Three of their four children ? Patricia, Adewale, Ranti ? have college degrees and careers, too. The youngest, a daughter named Dayo, is expected to graduate this year from Howard University and pursue medical school.
?I am very proud,? said Gabriel, who moved the family out of Park Hill about 12 years ago, to a little house a couple of miles away. ?I know it is because of God. It is not because I am smart. It is not because my wife is smart. I believe that America is a great country. I love this country. If you want to make it, you will make it.?
For much of his childhood, Adewale Ogunleye simply wanted to make it to and from school. His world was sliced into overlapping factions. There were clashes between African-Americans and the recent African immigrants (most from West African countries), where an Ogunleye stood apart from a Smith, and usually got taunted for it.
There were fights based on geography ? especially in junior high, as Park Hill youngsters walked over the hill to I.S. 49, next to the high-rise housing project called the Stapleton Houses.
The violence grew more dangerous and more random. They saw the police sweeps through the area, and the responding gunshots fired and rocks thrown from the rooftops. Bold headlines and police-blotter mentions were routine.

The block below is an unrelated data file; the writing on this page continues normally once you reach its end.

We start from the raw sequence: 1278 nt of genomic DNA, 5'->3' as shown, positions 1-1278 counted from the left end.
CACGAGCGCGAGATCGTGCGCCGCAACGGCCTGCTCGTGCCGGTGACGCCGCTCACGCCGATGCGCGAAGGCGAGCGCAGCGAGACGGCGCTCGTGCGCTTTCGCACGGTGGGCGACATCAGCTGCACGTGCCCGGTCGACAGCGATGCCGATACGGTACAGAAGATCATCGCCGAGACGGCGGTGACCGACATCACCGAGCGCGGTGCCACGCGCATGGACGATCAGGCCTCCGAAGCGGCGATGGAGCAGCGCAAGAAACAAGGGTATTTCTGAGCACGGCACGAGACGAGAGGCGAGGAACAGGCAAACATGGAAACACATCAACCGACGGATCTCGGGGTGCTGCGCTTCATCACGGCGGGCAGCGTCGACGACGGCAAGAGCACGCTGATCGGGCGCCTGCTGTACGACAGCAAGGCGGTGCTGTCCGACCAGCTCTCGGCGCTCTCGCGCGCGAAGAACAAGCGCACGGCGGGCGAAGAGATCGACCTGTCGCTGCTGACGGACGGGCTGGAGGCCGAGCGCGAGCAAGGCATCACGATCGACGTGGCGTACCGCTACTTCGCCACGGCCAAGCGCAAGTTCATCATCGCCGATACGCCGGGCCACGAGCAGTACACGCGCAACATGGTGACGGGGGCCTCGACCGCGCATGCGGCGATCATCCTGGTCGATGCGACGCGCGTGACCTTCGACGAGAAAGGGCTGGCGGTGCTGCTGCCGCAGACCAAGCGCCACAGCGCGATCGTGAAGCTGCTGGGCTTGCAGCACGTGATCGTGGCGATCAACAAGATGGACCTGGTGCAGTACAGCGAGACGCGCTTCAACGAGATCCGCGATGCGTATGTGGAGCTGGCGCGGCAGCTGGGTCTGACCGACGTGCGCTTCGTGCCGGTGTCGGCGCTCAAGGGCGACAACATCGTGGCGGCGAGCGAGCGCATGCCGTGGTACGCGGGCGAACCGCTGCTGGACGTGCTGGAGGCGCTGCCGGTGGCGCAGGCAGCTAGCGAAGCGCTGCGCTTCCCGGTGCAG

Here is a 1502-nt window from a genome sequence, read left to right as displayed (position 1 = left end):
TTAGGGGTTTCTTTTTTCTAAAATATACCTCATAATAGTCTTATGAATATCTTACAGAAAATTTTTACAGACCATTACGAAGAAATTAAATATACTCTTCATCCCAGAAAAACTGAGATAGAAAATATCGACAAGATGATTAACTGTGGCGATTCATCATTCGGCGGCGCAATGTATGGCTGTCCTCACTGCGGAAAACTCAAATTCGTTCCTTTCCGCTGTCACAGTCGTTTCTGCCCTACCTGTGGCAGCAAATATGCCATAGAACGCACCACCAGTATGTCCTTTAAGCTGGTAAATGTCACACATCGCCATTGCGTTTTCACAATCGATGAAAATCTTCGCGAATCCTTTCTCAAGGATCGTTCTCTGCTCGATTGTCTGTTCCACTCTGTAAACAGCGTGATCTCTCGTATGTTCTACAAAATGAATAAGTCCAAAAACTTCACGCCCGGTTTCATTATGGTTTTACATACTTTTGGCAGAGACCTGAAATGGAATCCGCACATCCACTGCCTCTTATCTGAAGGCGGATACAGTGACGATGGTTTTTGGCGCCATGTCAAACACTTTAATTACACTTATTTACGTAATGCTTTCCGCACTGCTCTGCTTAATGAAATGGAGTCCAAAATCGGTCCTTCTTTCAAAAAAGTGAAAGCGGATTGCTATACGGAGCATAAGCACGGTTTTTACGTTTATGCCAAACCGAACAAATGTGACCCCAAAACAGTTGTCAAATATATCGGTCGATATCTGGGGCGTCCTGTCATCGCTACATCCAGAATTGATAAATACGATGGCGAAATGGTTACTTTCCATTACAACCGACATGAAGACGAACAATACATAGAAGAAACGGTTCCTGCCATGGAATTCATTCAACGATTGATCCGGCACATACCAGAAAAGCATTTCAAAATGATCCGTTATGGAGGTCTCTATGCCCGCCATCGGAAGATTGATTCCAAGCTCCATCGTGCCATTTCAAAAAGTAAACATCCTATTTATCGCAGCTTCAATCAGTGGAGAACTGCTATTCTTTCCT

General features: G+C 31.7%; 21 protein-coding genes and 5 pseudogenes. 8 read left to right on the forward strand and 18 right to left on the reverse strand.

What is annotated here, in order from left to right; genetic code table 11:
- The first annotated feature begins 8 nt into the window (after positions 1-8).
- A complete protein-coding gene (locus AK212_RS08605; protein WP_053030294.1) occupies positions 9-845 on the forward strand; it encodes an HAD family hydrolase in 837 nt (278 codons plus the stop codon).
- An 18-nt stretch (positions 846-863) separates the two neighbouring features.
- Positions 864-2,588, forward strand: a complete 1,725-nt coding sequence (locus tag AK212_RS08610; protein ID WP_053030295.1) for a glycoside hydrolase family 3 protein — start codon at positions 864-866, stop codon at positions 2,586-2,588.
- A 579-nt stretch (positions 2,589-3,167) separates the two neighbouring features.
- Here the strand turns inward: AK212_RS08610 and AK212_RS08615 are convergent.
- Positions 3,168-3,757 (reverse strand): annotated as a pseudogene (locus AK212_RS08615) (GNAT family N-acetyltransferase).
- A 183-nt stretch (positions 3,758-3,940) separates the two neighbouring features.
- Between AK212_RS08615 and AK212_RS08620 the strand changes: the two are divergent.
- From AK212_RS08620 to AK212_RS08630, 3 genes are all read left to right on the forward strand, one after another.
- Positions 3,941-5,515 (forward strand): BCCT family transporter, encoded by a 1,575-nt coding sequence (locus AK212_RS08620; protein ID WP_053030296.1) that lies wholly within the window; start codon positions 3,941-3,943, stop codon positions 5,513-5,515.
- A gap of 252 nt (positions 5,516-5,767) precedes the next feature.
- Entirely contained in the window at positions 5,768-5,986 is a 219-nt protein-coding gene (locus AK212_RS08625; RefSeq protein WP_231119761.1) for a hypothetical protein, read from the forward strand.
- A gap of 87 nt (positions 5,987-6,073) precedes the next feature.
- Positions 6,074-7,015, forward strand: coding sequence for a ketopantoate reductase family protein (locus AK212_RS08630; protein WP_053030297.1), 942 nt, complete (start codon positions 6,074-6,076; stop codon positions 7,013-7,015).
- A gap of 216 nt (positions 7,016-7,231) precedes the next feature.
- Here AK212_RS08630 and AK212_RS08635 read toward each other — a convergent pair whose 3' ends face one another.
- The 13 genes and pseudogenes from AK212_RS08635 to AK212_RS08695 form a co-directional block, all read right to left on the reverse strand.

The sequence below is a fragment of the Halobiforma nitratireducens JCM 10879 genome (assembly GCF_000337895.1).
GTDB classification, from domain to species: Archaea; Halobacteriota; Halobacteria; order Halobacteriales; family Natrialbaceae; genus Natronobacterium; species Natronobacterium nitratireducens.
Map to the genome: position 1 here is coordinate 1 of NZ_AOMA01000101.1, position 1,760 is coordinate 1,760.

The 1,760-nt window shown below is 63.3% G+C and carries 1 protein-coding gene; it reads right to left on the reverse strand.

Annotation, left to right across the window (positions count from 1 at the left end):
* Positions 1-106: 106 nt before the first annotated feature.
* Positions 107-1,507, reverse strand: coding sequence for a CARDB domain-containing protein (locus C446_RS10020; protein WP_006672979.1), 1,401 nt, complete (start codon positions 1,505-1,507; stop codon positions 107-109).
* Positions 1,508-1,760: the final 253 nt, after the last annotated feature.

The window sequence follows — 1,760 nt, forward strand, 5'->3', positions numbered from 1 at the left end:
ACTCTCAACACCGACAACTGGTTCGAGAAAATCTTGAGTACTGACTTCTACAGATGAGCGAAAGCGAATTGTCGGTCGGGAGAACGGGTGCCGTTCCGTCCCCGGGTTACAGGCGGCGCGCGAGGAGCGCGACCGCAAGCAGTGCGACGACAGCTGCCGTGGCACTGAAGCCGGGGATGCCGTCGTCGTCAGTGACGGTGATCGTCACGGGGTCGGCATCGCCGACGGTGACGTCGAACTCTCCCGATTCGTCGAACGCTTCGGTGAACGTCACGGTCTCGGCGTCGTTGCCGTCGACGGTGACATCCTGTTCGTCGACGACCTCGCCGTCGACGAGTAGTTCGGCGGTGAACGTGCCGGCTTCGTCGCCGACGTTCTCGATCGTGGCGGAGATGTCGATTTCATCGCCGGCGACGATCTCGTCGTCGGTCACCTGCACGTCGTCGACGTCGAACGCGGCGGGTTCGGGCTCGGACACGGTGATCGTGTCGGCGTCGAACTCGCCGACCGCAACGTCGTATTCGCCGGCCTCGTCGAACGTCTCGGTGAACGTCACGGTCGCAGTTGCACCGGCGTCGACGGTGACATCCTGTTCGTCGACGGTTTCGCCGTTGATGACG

?It was a little scary, but when you?re living in it, you don?t understand how rough it really is,? Adewale said after a Bears practice in Lake Forest, Ill., last week.
An Immigrant Tale: Hard Life, Hard Work, All in the Family
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Published: November 17, 2006
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His parents knew, and they now admit now to being scared then. They dreaded having to pass through the menacing gangs that stood on the street corners and in the dim hallways. They saw that the loiterers they passed on their way to work in the morning were the same ones they saw when they returned at night.